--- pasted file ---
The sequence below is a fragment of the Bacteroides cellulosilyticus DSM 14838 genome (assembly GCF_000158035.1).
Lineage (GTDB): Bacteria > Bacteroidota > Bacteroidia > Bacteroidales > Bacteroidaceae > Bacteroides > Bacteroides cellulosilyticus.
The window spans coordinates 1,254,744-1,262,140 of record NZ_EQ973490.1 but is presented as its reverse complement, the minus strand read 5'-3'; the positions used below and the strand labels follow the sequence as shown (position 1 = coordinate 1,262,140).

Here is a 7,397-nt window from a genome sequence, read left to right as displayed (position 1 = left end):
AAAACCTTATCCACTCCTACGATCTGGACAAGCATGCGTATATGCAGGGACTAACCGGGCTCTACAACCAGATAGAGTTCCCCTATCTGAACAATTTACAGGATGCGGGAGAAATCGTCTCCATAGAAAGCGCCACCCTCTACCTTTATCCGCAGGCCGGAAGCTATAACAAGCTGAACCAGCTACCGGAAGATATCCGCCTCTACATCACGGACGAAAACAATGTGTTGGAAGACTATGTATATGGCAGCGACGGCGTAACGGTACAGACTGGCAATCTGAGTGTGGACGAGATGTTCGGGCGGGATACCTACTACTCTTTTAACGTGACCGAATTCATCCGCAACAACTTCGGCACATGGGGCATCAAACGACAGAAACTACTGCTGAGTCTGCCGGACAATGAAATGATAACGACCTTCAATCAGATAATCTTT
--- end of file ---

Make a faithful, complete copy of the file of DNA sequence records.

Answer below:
The sequence below is a fragment of the Bacteroides cellulosilyticus DSM 14838 genome (assembly GCF_000158035.1).
Lineage (GTDB): Bacteria > Bacteroidota > Bacteroidia > Bacteroidales > Bacteroidaceae > Bacteroides > Bacteroides cellulosilyticus.
The window spans coordinates 1,254,744-1,262,140 of record NZ_EQ973490.1 but is presented as its reverse complement, the minus strand read 5'-3'; the positions used below and the strand labels follow the sequence as shown (position 1 = coordinate 1,262,140).

Here is a 7,397-nt window from a genome sequence, read left to right as displayed (position 1 = left end):
AAAACCTTATCCACTCCTACGATCTGGACAAGCATGCGTATATGCAGGGACTAACCGGGCTCTACAACCAGATAGAGTTCCCCTATCTGAACAATTTACAGGATGCGGGAGAAATCGTCTCCATAGAAAGCGCCACCCTCTACCTTTATCCGCAGGCCGGAAGCTATAACAAGCTGAACCAGCTACCGGAAGATATCCGCCTCTACATCACGGACGAAAACAATGTGTTGGAAGACTATGTATATGGCAGCGACGGCGTAACGGTACAGACTGGCAATCTGAGTGTGGACGAGATGTTCGGGCGGGATACCTACTACTCTTTTAACGTGACCGAATTCATCCGCAACAACTTCGGCACATGGGGCATCAAACGACAGAAACTACTGCTGAGTCTGCCGGACAATGAAATGATAACGACCTTCAATCAGATAATCTTT